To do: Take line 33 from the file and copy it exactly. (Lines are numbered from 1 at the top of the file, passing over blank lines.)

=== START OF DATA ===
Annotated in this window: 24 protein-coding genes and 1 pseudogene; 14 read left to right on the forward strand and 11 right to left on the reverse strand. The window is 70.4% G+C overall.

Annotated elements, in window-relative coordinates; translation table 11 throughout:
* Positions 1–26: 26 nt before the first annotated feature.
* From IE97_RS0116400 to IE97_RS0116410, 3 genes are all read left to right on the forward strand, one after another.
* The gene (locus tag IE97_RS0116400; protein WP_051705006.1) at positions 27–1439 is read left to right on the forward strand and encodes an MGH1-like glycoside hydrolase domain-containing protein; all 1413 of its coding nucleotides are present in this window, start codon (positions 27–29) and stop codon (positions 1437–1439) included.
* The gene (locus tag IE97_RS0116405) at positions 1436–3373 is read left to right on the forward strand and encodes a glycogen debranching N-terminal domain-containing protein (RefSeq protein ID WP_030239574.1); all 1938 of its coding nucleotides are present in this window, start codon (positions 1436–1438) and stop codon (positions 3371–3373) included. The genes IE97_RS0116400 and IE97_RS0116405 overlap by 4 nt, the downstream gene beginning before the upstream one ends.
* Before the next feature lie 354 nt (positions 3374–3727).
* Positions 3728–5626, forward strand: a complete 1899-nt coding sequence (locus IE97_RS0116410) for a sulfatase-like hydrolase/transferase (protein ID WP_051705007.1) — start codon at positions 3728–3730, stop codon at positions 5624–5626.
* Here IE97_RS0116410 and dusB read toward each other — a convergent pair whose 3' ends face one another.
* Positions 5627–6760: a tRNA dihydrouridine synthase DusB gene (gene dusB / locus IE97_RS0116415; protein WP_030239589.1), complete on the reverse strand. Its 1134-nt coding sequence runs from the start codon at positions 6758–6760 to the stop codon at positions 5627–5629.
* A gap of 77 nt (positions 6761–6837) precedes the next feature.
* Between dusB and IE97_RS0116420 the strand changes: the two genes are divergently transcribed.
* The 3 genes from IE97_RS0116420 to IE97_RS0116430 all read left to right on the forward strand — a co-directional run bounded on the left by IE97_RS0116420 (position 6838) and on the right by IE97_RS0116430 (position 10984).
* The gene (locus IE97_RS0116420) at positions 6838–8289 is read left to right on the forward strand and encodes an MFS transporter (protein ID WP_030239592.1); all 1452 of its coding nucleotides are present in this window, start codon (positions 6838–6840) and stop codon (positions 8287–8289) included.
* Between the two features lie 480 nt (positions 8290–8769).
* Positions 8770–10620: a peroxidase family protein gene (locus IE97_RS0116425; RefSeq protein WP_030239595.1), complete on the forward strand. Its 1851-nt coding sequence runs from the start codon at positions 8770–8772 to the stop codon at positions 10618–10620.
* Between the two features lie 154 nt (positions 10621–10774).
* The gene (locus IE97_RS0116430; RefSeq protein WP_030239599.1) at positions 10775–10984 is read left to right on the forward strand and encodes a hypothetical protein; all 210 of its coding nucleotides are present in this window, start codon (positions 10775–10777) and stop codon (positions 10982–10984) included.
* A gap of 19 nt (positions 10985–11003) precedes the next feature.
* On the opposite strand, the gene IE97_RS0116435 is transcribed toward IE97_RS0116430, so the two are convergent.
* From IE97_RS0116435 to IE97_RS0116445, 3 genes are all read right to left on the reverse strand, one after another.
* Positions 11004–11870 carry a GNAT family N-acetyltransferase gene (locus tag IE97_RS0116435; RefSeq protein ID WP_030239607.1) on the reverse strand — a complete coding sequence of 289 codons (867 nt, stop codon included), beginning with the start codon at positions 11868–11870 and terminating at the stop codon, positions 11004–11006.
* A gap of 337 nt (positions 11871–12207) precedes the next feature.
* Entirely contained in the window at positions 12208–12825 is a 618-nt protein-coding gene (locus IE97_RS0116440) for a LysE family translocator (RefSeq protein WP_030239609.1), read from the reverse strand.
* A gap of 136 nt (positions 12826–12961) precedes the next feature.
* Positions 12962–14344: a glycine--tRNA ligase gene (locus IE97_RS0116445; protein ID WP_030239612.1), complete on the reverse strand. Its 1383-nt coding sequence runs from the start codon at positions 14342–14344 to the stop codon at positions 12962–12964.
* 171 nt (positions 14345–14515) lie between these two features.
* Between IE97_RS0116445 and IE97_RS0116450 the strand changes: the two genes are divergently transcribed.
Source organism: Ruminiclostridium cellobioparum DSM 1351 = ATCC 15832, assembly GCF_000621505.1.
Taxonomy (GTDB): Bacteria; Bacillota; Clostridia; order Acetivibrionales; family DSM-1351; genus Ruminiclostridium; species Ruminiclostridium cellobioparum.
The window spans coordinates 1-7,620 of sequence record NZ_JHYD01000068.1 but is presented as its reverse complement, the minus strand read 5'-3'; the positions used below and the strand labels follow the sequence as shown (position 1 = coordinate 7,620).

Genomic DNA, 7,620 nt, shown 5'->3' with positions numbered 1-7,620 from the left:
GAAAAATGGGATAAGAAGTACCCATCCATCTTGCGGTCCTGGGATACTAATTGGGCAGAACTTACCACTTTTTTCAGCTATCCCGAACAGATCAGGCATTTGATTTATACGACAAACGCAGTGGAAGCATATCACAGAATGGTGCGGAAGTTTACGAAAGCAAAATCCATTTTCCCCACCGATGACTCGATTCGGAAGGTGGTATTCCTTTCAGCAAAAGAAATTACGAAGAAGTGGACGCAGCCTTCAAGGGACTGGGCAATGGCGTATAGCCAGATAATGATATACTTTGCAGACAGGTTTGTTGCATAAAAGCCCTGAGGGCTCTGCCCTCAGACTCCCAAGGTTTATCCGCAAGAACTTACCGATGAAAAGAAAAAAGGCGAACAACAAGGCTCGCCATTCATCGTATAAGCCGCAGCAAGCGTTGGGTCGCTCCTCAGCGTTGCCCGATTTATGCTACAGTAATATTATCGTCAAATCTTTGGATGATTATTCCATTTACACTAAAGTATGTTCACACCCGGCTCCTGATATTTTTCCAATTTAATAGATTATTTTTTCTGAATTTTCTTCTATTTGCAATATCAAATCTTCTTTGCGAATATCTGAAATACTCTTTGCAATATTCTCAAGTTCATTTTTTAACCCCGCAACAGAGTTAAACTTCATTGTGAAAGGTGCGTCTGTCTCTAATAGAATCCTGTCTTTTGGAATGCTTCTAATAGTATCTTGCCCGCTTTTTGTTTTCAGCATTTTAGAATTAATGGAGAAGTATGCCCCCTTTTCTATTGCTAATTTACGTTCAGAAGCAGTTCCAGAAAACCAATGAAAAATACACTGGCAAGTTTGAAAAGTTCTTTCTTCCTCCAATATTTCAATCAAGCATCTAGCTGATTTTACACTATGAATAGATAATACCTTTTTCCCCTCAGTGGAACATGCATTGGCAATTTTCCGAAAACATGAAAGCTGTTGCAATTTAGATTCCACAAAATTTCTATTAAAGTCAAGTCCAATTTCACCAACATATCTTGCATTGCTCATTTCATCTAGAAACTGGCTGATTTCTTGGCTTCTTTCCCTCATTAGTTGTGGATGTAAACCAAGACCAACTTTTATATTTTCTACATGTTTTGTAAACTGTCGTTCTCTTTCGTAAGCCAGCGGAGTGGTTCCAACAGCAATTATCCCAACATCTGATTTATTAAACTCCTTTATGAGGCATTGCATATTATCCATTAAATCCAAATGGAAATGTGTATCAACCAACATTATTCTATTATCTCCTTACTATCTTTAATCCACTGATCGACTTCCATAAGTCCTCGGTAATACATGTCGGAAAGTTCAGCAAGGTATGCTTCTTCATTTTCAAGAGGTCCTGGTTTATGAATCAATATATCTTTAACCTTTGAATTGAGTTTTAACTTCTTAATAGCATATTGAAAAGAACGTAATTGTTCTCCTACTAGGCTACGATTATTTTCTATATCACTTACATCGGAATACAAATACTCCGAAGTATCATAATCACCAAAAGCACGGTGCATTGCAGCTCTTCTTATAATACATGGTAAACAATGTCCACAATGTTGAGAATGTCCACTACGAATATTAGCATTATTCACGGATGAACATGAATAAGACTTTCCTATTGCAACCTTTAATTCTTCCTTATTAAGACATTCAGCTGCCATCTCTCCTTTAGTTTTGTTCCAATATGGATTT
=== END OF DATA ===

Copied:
GAAAAATGGGATAAGAAGTACCCATCCATCTTGCGGTCCTGGGATACTAATTGGGCAGAACTTACCACTTTTTTCAGCTATCCCGAACAGATCAGGCATTTGATTTATACGACAAACGCAGTGGAAGCATATCACAGAATGGTGCGGAAGTTTACGAAAGCAAAATCCATTTTCCCCACCGATGACTCGATTCGGAAGGTGGTATTCCTTTCAGCAAAAGAAATTACGAAGAAGTGGACGCAGCCTTCAAGGGACTGGGCAATGGCGTATAGCCAGATAATGATATACTTTGCAGACAGGTTTGTTGCATAAAAGCCCTGAGGGCTCTGCCCTCAGACTCCCAAGGTTTATCCGCAAGAACTTACCGATGAAAAGAAAAAAGGCGAACAACAAGGCTCGCCATTCATCGTATAAGCCGCAGCAAGCGTTGGGTCGCTCCTCAGCGTTGCCCGATTTATGCTACAGTAATATTATCGTCAAATCTTTGGATGATTATTCCATTTACACTAAAGTATGTTCACACCCGGCTCCTGATATTTTTCCAATTTAATAGATTATTTTTTCTGAATTTTCTTCTATTTGCAATATCAAATCTTCTTTGCGAATATCTGAAATACTCTTTGCAATATTCTCAAGTTCATTTTTTAACCCCGCAACAGAGTTAAACTTCATTGTGAAAGGTGCGTCTGTCTCTAATAGAATCCTGTCTTTTGGAATGCTTCTAATAGTATCTTGCCCGCTTTTTGTTTTCAGCATTTTAGAATTAATGGAGAAGTATGCCCCCTTTTCTATTGCTAATTTACGTTCAGAAGCAGTTCCAGAAAACCAATGAAAAATACACTGGCAAGTTTGAAAAGTTCTTTCTTCCTCCAATATTTCAATCAAGCATCTAGCTGATTTTACACTATGAATAGATAATACCTTTTTCCCCTCAGTGGAACATGCATTGGCAATTTTCCGAAAACATGAAAGCTGTTGCAATTTAGATTCCACAAAATTTCTATTAAAGTCAAGTCCAATTTCACCAACATATCTTGCATTGCTCATTTCATCTAGAAACTGGCTGATTTCTTGGCTTCTTTCCCTCATTAGTTGTGGATGTAAACCAAGACCAACTTTTATATTTTCTACATGTTTTGTAAACTGTCGTTCTCTTTCGTAAGCCAGCGGAGTGGTTCCAACAGCAATTATCCCAACATCTGATTTATTAAACTCCTTTATGAGGCATTGCATATTATCCATTAAATCCAAATGGAAATGTGTATCAACCAACATTATTCTATTATCTCCTTACTATCTTTAATCCACTGATCGACTTCCATAAGTCCTCGGTAATACATGTCGGAAAGTTCAGCAAGGTATGCTTCTTCATTTTCAAGAGGTCCTGGTTTATGAATCAATATATCTTTAACCTTTGAATTGAGTTTTAACTTCTTAATAGCATATTGAAAAGAACGTAATTGTTCTCCTACTAGGCTACGATTATTTTCTATATCACTTACATCGGAATACAAATACTCCGAAGTATCATAATCACCAAAAGCACGGTGCATTGCAGCTCTTCTTATAATACATGGTAAACAATGTCCACAATGTTGAGAATGTCCACTACGAATATTAGCATTATTCACGGATGAACATGAATAAGACTTTCCTATTGCAACCTTTAATTCTTCCTTATTAAGACATTCAGCTGCCATCTCTCCTTTAGTTTTGTTCCAATATGGATTT